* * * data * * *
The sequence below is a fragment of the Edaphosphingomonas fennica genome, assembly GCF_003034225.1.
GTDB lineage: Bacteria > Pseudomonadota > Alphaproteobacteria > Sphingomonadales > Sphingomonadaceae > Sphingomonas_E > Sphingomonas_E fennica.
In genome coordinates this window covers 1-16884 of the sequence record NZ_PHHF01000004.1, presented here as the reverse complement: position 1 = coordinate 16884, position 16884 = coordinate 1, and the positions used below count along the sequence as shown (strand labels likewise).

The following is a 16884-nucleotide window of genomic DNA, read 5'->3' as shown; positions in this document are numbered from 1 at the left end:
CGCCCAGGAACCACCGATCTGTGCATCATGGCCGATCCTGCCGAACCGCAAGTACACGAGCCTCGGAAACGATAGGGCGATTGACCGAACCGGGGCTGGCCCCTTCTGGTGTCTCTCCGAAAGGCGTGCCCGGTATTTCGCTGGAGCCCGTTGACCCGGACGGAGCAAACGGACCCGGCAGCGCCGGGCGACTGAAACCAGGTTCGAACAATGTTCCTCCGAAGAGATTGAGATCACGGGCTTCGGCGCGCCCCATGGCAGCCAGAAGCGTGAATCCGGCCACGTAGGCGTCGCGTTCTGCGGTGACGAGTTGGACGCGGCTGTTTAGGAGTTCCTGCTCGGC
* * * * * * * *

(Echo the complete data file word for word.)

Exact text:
The sequence below is a fragment of the Edaphosphingomonas fennica genome, assembly GCF_003034225.1.
GTDB lineage: Bacteria > Pseudomonadota > Alphaproteobacteria > Sphingomonadales > Sphingomonadaceae > Sphingomonas_E > Sphingomonas_E fennica.
In genome coordinates this window covers 1-16884 of the sequence record NZ_PHHF01000004.1, presented here as the reverse complement: position 1 = coordinate 16884, position 16884 = coordinate 1, and the positions used below count along the sequence as shown (strand labels likewise).

The following is a 16884-nucleotide window of genomic DNA, read 5'->3' as shown; positions in this document are numbered from 1 at the left end:
CGCCCAGGAACCACCGATCTGTGCATCATGGCCGATCCTGCCGAACCGCAAGTACACGAGCCTCGGAAACGATAGGGCGATTGACCGAACCGGGGCTGGCCCCTTCTGGTGTCTCTCCGAAAGGCGTGCCCGGTATTTCGCTGGAGCCCGTTGACCCGGACGGAGCAAACGGACCCGGCAGCGCCGGGCGACTGAAACCAGGTTCGAACAATGTTCCTCCGAAGAGATTGAGATCACGGGCTTCGGCGCGCCCCATGGCAGCCAGAAGCGTGAATCCGGCCACGTAGGCGTCGCGTTCTGCGGTGACGAGTTGGACGCGGCTGTTTAGGAGTTCCTGCTCGGC